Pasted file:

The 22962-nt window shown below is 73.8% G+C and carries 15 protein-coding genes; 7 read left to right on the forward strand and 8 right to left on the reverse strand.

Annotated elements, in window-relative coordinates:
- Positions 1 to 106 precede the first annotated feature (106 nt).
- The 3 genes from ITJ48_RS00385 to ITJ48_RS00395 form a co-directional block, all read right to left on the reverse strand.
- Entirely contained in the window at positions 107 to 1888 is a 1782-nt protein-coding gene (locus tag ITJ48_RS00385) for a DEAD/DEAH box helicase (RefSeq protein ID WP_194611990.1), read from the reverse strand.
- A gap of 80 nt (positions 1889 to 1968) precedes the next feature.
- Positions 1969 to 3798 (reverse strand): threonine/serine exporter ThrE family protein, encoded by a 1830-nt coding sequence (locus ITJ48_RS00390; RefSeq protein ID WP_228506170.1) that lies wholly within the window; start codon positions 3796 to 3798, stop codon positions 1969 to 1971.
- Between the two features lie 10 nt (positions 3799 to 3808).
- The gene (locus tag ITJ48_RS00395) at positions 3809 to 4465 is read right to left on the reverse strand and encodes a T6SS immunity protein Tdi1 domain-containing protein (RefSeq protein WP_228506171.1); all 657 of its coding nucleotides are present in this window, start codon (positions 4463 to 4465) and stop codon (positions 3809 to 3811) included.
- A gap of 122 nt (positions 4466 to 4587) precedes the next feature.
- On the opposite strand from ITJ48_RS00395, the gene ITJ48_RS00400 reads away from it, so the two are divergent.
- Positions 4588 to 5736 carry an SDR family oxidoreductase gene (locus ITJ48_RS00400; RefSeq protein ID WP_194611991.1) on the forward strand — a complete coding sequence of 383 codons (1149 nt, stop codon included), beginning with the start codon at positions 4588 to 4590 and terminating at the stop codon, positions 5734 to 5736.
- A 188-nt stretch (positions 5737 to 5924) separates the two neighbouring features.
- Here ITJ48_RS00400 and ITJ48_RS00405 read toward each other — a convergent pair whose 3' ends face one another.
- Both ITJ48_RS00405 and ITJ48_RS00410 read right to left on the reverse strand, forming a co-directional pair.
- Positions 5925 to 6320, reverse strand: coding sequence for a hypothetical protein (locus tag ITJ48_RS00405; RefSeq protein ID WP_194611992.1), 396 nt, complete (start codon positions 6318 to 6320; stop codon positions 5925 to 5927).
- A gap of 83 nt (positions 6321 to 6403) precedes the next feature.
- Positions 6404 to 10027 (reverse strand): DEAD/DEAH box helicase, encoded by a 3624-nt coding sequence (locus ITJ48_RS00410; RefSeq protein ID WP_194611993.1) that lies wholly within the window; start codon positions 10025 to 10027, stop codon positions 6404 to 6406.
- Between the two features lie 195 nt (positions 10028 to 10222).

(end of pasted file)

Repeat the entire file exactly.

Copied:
The 22962-nt window shown below is 73.8% G+C and carries 15 protein-coding genes; 7 read left to right on the forward strand and 8 right to left on the reverse strand.

Annotated elements, in window-relative coordinates:
- Positions 1 to 106 precede the first annotated feature (106 nt).
- The 3 genes from ITJ48_RS00385 to ITJ48_RS00395 form a co-directional block, all read right to left on the reverse strand.
- Entirely contained in the window at positions 107 to 1888 is a 1782-nt protein-coding gene (locus tag ITJ48_RS00385) for a DEAD/DEAH box helicase (RefSeq protein ID WP_194611990.1), read from the reverse strand.
- A gap of 80 nt (positions 1889 to 1968) precedes the next feature.
- Positions 1969 to 3798 (reverse strand): threonine/serine exporter ThrE family protein, encoded by a 1830-nt coding sequence (locus ITJ48_RS00390; RefSeq protein ID WP_228506170.1) that lies wholly within the window; start codon positions 3796 to 3798, stop codon positions 1969 to 1971.
- Between the two features lie 10 nt (positions 3799 to 3808).
- The gene (locus tag ITJ48_RS00395) at positions 3809 to 4465 is read right to left on the reverse strand and encodes a T6SS immunity protein Tdi1 domain-containing protein (RefSeq protein WP_228506171.1); all 657 of its coding nucleotides are present in this window, start codon (positions 4463 to 4465) and stop codon (positions 3809 to 3811) included.
- A gap of 122 nt (positions 4466 to 4587) precedes the next feature.
- On the opposite strand from ITJ48_RS00395, the gene ITJ48_RS00400 reads away from it, so the two are divergent.
- Positions 4588 to 5736 carry an SDR family oxidoreductase gene (locus ITJ48_RS00400; RefSeq protein ID WP_194611991.1) on the forward strand — a complete coding sequence of 383 codons (1149 nt, stop codon included), beginning with the start codon at positions 4588 to 4590 and terminating at the stop codon, positions 5734 to 5736.
- A 188-nt stretch (positions 5737 to 5924) separates the two neighbouring features.
- Here ITJ48_RS00400 and ITJ48_RS00405 read toward each other — a convergent pair whose 3' ends face one another.
- Both ITJ48_RS00405 and ITJ48_RS00410 read right to left on the reverse strand, forming a co-directional pair.
- Positions 5925 to 6320, reverse strand: coding sequence for a hypothetical protein (locus tag ITJ48_RS00405; RefSeq protein ID WP_194611992.1), 396 nt, complete (start codon positions 6318 to 6320; stop codon positions 5925 to 5927).
- A gap of 83 nt (positions 6321 to 6403) precedes the next feature.
- Positions 6404 to 10027 (reverse strand): DEAD/DEAH box helicase, encoded by a 3624-nt coding sequence (locus ITJ48_RS00410; RefSeq protein ID WP_194611993.1) that lies wholly within the window; start codon positions 10025 to 10027, stop codon positions 6404 to 6406.
- Between the two features lie 195 nt (positions 10028 to 10222).